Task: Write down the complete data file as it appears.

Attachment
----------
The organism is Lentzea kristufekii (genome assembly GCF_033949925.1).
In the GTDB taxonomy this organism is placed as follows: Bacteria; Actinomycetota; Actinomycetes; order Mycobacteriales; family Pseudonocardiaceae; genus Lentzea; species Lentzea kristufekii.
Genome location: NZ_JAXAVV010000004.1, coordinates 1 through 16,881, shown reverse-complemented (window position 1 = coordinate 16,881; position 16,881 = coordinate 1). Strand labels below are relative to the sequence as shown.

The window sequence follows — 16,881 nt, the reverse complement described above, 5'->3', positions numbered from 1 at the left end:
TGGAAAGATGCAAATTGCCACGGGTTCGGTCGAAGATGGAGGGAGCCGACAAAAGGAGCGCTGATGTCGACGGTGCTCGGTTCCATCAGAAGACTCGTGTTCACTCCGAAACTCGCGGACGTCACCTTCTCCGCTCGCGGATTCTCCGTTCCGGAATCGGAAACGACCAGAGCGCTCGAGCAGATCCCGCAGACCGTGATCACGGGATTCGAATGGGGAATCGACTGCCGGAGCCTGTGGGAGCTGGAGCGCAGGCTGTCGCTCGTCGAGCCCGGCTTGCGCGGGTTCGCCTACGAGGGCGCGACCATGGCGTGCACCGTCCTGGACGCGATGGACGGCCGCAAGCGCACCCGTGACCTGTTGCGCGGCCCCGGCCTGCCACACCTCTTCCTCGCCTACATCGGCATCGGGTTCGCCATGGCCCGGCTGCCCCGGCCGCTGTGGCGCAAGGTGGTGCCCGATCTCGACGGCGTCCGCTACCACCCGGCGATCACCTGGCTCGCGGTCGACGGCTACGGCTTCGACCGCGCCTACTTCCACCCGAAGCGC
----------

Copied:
The organism is Lentzea kristufekii (genome assembly GCF_033949925.1).
In the GTDB taxonomy this organism is placed as follows: Bacteria; Actinomycetota; Actinomycetes; order Mycobacteriales; family Pseudonocardiaceae; genus Lentzea; species Lentzea kristufekii.
Genome location: NZ_JAXAVV010000004.1, coordinates 1 through 16,881, shown reverse-complemented (window position 1 = coordinate 16,881; position 16,881 = coordinate 1). Strand labels below are relative to the sequence as shown.

The window sequence follows — 16,881 nt, the reverse complement described above, 5'->3', positions numbered from 1 at the left end:
TGGAAAGATGCAAATTGCCACGGGTTCGGTCGAAGATGGAGGGAGCCGACAAAAGGAGCGCTGATGTCGACGGTGCTCGGTTCCATCAGAAGACTCGTGTTCACTCCGAAACTCGCGGACGTCACCTTCTCCGCTCGCGGATTCTCCGTTCCGGAATCGGAAACGACCAGAGCGCTCGAGCAGATCCCGCAGACCGTGATCACGGGATTCGAATGGGGAATCGACTGCCGGAGCCTGTGGGAGCTGGAGCGCAGGCTGTCGCTCGTCGAGCCCGGCTTGCGCGGGTTCGCCTACGAGGGCGCGACCATGGCGTGCACCGTCCTGGACGCGATGGACGGCCGCAAGCGCACCCGTGACCTGTTGCGCGGCCCCGGCCTGCCACACCTCTTCCTCGCCTACATCGGCATCGGGTTCGCCATGGCCCGGCTGCCCCGGCCGCTGTGGCGCAAGGTGGTGCCCGATCTCGACGGCGTCCGCTACCACCCGGCGATCACCTGGCTCGCGGTCGACGGCTACGGCTTCGACCGCGCCTACTTCCACCCGAAGCGC